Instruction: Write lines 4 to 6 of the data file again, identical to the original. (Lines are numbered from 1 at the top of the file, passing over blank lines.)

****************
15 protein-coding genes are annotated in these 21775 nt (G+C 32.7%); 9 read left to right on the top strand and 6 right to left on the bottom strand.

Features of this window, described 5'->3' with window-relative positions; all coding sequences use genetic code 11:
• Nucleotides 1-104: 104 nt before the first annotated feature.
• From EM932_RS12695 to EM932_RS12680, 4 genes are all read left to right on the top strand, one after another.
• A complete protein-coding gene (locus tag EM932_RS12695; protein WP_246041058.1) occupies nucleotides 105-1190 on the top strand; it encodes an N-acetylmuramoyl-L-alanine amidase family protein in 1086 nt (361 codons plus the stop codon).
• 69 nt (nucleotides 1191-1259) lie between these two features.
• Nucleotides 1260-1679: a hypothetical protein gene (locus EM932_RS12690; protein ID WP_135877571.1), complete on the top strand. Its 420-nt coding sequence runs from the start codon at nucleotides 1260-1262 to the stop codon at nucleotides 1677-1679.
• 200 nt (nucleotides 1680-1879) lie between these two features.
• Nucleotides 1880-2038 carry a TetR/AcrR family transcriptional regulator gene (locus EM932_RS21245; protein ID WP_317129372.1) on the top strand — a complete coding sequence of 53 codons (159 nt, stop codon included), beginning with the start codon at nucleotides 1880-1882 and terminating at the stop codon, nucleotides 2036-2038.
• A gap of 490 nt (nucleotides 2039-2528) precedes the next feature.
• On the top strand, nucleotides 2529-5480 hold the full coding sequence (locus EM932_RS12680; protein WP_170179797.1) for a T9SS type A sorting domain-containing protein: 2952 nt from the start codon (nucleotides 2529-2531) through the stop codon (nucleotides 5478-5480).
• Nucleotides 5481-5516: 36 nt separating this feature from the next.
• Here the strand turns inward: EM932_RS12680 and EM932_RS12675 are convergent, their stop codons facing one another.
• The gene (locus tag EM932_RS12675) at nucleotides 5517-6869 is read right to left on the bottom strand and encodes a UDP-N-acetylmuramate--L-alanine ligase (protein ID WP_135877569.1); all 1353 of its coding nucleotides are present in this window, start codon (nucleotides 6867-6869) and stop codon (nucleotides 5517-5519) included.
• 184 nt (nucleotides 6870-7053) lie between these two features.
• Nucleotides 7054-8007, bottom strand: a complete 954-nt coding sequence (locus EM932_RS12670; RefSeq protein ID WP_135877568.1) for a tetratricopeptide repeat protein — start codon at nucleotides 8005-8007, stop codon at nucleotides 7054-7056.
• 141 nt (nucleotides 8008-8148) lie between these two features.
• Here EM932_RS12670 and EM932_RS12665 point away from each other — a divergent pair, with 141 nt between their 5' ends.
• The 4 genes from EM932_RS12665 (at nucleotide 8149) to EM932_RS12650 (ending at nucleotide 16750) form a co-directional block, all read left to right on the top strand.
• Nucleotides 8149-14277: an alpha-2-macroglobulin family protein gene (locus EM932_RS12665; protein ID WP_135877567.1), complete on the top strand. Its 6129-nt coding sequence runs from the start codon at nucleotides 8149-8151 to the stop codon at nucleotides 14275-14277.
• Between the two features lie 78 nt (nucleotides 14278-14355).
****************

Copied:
• From EM932_RS12695 to EM932_RS12680, 4 genes are all read left to right on the top strand, one after another.
• A complete protein-coding gene (locus tag EM932_RS12695; protein WP_246041058.1) occupies nucleotides 105-1190 on the top strand; it encodes an N-acetylmuramoyl-L-alanine amidase family protein in 1086 nt (361 codons plus the stop codon).
• 69 nt (nucleotides 1191-1259) lie between these two features.